writer_Neto Light Potography_Logitech UE
Since the release of their acclaimed debut LP My Head is An Animal, Icelandic ‘indie’ folk darlings Of Monsters and Men have been catapulted into the spotlight hitting the US top ten (first Icelandic band to do so). I’m sure it was with this in mind that audio giants Logitech selected Of Monsters and Men to promote their latest range, with a not- so- secret gig (the audience comprising mainly ecstatic competition winners) at Shoreditch’s premier music venue, Village Underground.
Arriving a little before things got underway, gave us the opportunity to appreciate the pretty damn impressive visuals the hosts had assembled resplendent with moody blue lightning halfway between Soho brothel and chic club. The scene set, real life Dalston superstars Spector kicked proceedings off hurtling through their brief yet already impressive catalogue of anthemic pop rock including Chevy Thunder and What you Wanted. Frontman Fred Macpherson and co were firing on all cylinders despite an initially lukewarm reaction from the crowd. They paused only brieflybetween songs to offer the occasional flippant remark, including one about sponsors Logitech, before plunging into lead single Celestine. It wasn’t long before the crowd had warmed to Spector’s glossy guitar riffs & stadium rock hooks that draw as much from the Killers as from Garage Rock heroes, The Strokes. Indeed, by the time set closer Never Fade Away was underway, the majority of the crowd had succumbed to their charms. So despite the fact that it felt at times the group were only playing to a select few fans at the front of the hall, the band’s infectious melodies and onstage buoyancy and exuberance eventually permeated to the audience resulting in a genuinely enjoyable experience, loosening up the crowd perfectly for headliners Of Monsters and Men.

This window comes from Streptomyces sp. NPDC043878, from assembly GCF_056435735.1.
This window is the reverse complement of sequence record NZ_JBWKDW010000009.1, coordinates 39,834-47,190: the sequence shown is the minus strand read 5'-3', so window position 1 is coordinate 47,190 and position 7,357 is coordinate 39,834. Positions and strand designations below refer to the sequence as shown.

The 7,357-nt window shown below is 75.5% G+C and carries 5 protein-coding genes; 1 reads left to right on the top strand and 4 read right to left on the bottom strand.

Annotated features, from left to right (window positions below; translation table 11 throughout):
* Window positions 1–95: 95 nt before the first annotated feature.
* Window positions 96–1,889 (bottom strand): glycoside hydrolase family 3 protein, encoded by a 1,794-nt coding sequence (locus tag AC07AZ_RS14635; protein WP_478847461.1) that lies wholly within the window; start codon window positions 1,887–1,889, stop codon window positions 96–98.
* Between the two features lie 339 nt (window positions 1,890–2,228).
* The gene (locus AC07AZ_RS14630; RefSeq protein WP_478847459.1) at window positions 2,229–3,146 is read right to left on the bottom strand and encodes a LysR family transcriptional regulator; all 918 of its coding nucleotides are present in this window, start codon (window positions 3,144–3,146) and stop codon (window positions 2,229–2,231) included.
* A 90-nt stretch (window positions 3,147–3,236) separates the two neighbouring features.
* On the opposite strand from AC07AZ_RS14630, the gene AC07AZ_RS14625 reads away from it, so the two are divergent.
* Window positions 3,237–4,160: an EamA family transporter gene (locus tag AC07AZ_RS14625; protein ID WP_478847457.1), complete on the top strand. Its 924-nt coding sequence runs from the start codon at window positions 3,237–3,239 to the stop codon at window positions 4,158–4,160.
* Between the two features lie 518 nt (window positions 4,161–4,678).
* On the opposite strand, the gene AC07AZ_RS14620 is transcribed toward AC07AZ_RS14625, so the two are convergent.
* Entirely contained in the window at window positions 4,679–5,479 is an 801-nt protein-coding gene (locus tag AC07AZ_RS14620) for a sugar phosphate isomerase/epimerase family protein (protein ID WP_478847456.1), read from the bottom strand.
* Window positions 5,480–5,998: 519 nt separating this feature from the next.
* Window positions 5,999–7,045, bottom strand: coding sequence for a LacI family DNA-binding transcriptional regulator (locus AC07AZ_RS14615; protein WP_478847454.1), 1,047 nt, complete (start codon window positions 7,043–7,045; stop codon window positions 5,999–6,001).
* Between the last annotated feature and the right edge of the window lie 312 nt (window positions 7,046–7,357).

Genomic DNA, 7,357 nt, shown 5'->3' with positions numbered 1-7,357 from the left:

From the opening strains of Dirty Paws the audience were captivated by the magic of Nanna Hilmarsdóttir’s & Ragnar Þórhallsson’s songwriting, made all the more special by the fine array of talented musicians supporting them. Taking the audience on a musical journey through the mountains and barren expanses of Icelandic folklore, both Nanna and Ragnar fed off the audience’s energy relaying it back to them through their heartfelt musicianship. This was none more apparent on Mountain Sound with the sextet’s crisp and threadbare sound filling and engaging the warehouse space; really highlighting the power of great songwriting when combined with traditional folk harmonies. The gig served to showcase the group’s honest, almost naïve approach to music, devoid of the frill, abstraction and tedium of contemporaries like Arcade Fire and Mumford & Sons, instead supplementing the music with soaring crescendos and rousing singalongs that struck a chord with the east London audience, confirming their meteoric rise to fame and headline status.